Voluntate, Joey V. Jr. BSIT3R1

  9. Jamaica Catacutan

    No. Everyone deserves Religious Freedom. It’s one way of a certain individual to protect his right to speak, to act, and to live in general. A person can and will have the ability to be themselves, to enjoy, to be comfortable, and to be happy in any activities, including work. I am pretty sure that no company wanted to be known as a discriminative place. All institution aims for success, and that can be achieved through skilled employees. Moreover, skilled employees are not limited to those whose beliefs and the religion are the same. Thus, in a country where diversity is greatly known, companies and institution should impose the same. This will not just make the company successful, it will teach each individual to give and show respect and acceptance.

  10. Noel D. Ecang

    No, because it is not in the law that the employee should force to be baptized as catholic. And the people or the employees have their own will or freedom to choose whether they should baptized or not. They cannot force people to baptized in catholic because their have freedom of choice.

  11. Ayomana , Mark Joseph

    In our opinion, it is up to the people whether they want to be baptized or not, and the Catholic Institution should give people the option to choose rather than forcing them to do things that are not in their best interests.We are living in a democratic country; we have the right to choose and to create decisions that need to be respected. We are one nation. We are all Filipino, whatever your racism is, whatever your culture is, your language, religion, and your beliefs. Each of us should be treated well and equally. And, I must say, Catholic institutions should let their employees decide whether or not to be baptized and respect their decisions.

    Ayomana , Mark Joseph

  12. John Lorence C Badoy

    They shouldn’t forced their employees. Because for me belief in God still depends on people. And people in the world have different beliefs so we respect their decision.

  13. Hanna B. Montibon

    The Catholic Institution should not force to baptized their employees as catholic because of various reasons. One of that is that religion should not be force because it is our individual choice and free will to choose our own religion. Each institution should learn how to recognize and value people’s differences especially in work settings in order to enhance communication and perform the goal of the institution effectively. Respecting differences especially our religious beliefs is important because it is the key to understanding and unity, through this it will be easy to work for one goal and achieve the objectives, mission and vision of the institution given that religion has nothing to do with performing their duties even if it is a catholic institution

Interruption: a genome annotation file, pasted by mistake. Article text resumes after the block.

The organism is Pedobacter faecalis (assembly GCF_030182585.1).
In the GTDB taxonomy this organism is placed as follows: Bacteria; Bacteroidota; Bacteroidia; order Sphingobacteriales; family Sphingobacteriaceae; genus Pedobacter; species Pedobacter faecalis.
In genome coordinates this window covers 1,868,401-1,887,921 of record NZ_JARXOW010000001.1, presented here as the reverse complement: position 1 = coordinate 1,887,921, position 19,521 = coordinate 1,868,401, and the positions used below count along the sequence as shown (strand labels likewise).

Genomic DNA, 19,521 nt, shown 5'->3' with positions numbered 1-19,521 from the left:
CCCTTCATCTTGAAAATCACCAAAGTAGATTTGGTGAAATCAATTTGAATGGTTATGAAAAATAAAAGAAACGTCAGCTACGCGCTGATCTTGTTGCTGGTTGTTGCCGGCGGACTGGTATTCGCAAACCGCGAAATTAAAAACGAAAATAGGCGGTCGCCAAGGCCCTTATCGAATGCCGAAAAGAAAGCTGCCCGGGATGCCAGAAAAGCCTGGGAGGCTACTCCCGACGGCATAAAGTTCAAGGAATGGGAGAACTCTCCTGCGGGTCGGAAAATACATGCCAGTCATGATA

14. Patricia M. Pendon

    No, Catholic Institutions should not force the employees especially for those employees who have different religions. We should let the Catholic Institutions to acknowledge the religion they are focusing at, and at the same time don’t let them cross the line where they force people who have different religions and beliefs because it is a disrespectful act towards other people. People have a choice to choose a religion, not a force act in order to be accepted in an organization. Don’t let others force people with different religion to do what they say so, we should treat each other equally. Appreciate each and everyone’s uniqueness, accept who they are and what they have. Respect is the way to have a successful relationship with other people.

    Patricia M. Pendon BSIT3-M1

  15. John Paul Navarette

    In terms of Religion, I believe that employers should not force their employees to be in the same Religion as theirs. Instead, make it a qualification to be in the same Religion before hiring so that the applicant would know that this is for a specific religion only. That way, no one forces no one to join another Religion just for the sake of employment.


  16. Franz Joseph sillares